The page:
In 2007, Tamara Braunstein, one of LJ‘s contacts in academic publishing, who was always a pleasure to hear from about forthcoming titles, trends, and so forth, left her position and headed to Senegal for an English teaching post, which she had found through idealist.org.
While in Senegal she maintained a blog which now forms the basis of her book, You’re in Africa Now!, being published by Helmut Ladwig (Buchladwig) in Germany. Why Germany? That’s where Tamara is now. She left Dakar last fall, after two years of teaching English there in a private school, and headed to a new English teaching position in a Dortmund, Germany, high school, as well as at a college in nearby Bochum.
You can follow Tamara’s ongoing experiences from her weekly posts in Traveling Stories magazine.
You’re in Africa Now! includes Tamara’s wonderful color photographs (one of which is on the cover to the right) along with her wry observations both of her new surroundings and of herself as her life there takes on ever more nuanced meaning.
Catching up with Tamara six hours ahead of me in Germany, I asked her what she herself has been reading lately and she mentioned two authors: T. Greenwood, now based in California, whose new novel, The Hungry Season, is out this month (click here for the LJ review) and Dionne Brand, a Trinidad-born Canadian writer of fiction, non-fiction, and poetry, who was recently named Poet Laureate of Toronto.
Tamara’s work overseas has been in paid positions. In the meantime, the earthquake in Haiti has attracted more people to the idea of contributing volunteer services internationally. Here are three books that come well-recommended in helping readers explore those possibilities:
Volunteer Vacations (10th edition): Short-Term Adventures That Will Benefit You and Others, by Bill McMillon, Doug Cutchins, and Anne Geissinger (Chicago Review, dist. by IPG, $18.95) came out last year (LJ review is here). It’s a cross-indexed resource guide to well-vetted organizations around the world. The Caribbean is covered under "Central America," but coauthor Doug Cutchins, responding to my request for follow-up thoughts on volunteering now in Haiti, makes patently clear that, as a disaster relief specialist there told him, "unless you are a Creole-speaking trauma surgeon who is bringing all of your own supplies, stay home and send money."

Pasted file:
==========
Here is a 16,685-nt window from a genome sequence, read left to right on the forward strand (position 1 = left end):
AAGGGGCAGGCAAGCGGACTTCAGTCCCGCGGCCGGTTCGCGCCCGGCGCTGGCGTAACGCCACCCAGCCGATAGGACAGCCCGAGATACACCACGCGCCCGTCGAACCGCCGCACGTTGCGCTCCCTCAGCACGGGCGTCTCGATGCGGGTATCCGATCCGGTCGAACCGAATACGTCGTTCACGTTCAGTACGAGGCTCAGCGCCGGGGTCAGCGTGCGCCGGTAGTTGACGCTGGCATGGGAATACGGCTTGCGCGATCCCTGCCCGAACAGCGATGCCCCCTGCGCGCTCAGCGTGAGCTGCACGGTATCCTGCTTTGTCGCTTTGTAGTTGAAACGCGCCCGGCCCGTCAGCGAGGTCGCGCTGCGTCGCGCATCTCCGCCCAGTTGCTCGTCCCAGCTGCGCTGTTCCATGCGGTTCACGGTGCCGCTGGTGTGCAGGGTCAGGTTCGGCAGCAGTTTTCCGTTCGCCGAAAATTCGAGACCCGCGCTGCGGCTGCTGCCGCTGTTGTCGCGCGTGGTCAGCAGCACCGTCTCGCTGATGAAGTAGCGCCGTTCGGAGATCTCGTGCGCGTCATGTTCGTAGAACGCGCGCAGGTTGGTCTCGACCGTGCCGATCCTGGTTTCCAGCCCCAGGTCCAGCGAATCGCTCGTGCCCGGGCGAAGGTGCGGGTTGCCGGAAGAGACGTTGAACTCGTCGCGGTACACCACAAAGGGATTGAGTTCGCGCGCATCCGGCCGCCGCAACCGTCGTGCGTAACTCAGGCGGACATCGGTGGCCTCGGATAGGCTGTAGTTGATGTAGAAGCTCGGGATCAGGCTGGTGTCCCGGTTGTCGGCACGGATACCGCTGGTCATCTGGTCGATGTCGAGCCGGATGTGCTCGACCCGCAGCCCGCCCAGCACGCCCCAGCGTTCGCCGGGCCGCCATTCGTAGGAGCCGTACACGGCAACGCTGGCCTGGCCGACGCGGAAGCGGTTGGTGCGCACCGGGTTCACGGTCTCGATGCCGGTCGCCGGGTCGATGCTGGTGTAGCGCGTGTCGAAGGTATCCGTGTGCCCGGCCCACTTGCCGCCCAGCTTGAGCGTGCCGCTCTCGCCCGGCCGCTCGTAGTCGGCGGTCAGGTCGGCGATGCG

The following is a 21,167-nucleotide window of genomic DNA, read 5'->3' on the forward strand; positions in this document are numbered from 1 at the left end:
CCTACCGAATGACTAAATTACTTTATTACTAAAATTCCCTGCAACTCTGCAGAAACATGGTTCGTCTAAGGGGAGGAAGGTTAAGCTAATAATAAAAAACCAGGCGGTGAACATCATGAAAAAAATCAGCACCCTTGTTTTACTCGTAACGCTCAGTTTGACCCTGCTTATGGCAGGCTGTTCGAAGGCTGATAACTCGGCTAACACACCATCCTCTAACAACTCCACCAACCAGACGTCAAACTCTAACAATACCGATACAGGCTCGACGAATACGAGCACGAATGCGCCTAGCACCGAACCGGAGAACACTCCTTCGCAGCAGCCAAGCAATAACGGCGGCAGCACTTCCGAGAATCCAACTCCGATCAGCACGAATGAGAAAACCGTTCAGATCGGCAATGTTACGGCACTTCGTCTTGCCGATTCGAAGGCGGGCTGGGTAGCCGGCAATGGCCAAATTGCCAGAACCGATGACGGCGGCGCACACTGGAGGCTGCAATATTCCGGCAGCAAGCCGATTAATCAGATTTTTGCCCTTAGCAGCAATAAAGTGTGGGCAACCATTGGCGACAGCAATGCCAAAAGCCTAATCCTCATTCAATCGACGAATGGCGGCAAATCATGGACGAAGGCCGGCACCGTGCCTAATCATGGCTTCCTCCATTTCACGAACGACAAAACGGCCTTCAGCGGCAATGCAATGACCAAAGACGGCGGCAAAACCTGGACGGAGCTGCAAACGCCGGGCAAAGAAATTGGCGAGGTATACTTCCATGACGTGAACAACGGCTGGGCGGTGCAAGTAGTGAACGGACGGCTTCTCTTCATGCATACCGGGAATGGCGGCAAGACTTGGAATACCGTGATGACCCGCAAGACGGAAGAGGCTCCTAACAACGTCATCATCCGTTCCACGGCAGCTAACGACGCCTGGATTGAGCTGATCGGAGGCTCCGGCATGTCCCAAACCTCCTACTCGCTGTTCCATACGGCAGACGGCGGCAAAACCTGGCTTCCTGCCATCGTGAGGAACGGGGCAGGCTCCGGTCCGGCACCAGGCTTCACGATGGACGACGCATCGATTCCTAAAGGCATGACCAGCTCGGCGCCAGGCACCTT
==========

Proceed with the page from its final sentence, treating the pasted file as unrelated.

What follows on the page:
The trouble, as Cutchins explained via email, is that if you are simply a well-meaning, but unskilled, volunteer now in Haiti, your work may be effectively taking jobs away from Haitians who should be getting paid to do unskilled labor, such as clearing rubble, as well as other tasks, such as cooking for laborers, etc. Haiti’s investment in its own economic recovery is diminished when much of this work is provided gratis by others.
So bearing in mind that international disaster relief work is not where your volunteer efforts should go, two other titles to guide your interests are Pamela Grout’s The 100 Best Volunteer Vacations to Enrich Your Life (National Geographic, 2009, $19.95), which, in National Geographic style, covers just about every corner of the globe, and Frommer’s 500 Places Where You Can Make a Difference, by Andrew Mersmann (Frommer, dist. by Wiley, $19.99), which gives you five times as many possibilities for pennies more.
The information in these books, no matter how well-vetted, can date all-too quickly; don’t be surprised if you find some dead links, but the books still are fine and inspiring sources to get you going. Also, as you’ll discover, a volunteer vacation is not always a free vacation! Your expenses may be considerable.
A couple of weeks ago, Whitney Peeling, Director of Publicity at PublicAffairs, announced her departure to undertake volunteer work in India and Bangladesh. We wish her all the best, and look forward to learning more about her experiences.